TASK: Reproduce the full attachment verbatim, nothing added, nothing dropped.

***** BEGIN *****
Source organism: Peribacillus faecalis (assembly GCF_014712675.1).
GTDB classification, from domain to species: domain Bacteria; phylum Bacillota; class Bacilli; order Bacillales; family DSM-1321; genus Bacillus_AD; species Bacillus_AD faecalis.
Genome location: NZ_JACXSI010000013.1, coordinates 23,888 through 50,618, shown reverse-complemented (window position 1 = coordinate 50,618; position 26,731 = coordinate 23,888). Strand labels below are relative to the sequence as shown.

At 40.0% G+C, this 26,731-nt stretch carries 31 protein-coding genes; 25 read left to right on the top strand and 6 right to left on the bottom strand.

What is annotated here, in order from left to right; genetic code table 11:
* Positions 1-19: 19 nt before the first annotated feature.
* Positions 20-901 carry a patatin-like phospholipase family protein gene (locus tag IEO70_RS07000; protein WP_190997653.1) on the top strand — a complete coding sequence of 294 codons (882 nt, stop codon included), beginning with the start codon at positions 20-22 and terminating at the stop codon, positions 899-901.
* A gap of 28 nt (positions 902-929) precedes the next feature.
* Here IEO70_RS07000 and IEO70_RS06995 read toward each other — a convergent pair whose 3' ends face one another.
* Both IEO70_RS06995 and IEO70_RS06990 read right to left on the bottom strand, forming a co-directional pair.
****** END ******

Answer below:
Source organism: Peribacillus faecalis (assembly GCF_014712675.1).
GTDB classification, from domain to species: domain Bacteria; phylum Bacillota; class Bacilli; order Bacillales; family DSM-1321; genus Bacillus_AD; species Bacillus_AD faecalis.
Genome location: NZ_JACXSI010000013.1, coordinates 23,888 through 50,618, shown reverse-complemented (window position 1 = coordinate 50,618; position 26,731 = coordinate 23,888). Strand labels below are relative to the sequence as shown.

At 40.0% G+C, this 26,731-nt stretch carries 31 protein-coding genes; 25 read left to right on the top strand and 6 right to left on the bottom strand.

What is annotated here, in order from left to right; genetic code table 11:
* Positions 1-19: 19 nt before the first annotated feature.
* Positions 20-901 carry a patatin-like phospholipase family protein gene (locus tag IEO70_RS07000; protein WP_190997653.1) on the top strand — a complete coding sequence of 294 codons (882 nt, stop codon included), beginning with the start codon at positions 20-22 and terminating at the stop codon, positions 899-901.
* A gap of 28 nt (positions 902-929) precedes the next feature.
* Here IEO70_RS07000 and IEO70_RS06995 read toward each other — a convergent pair whose 3' ends face one another.
* Both IEO70_RS06995 and IEO70_RS06990 read right to left on the bottom strand, forming a co-directional pair.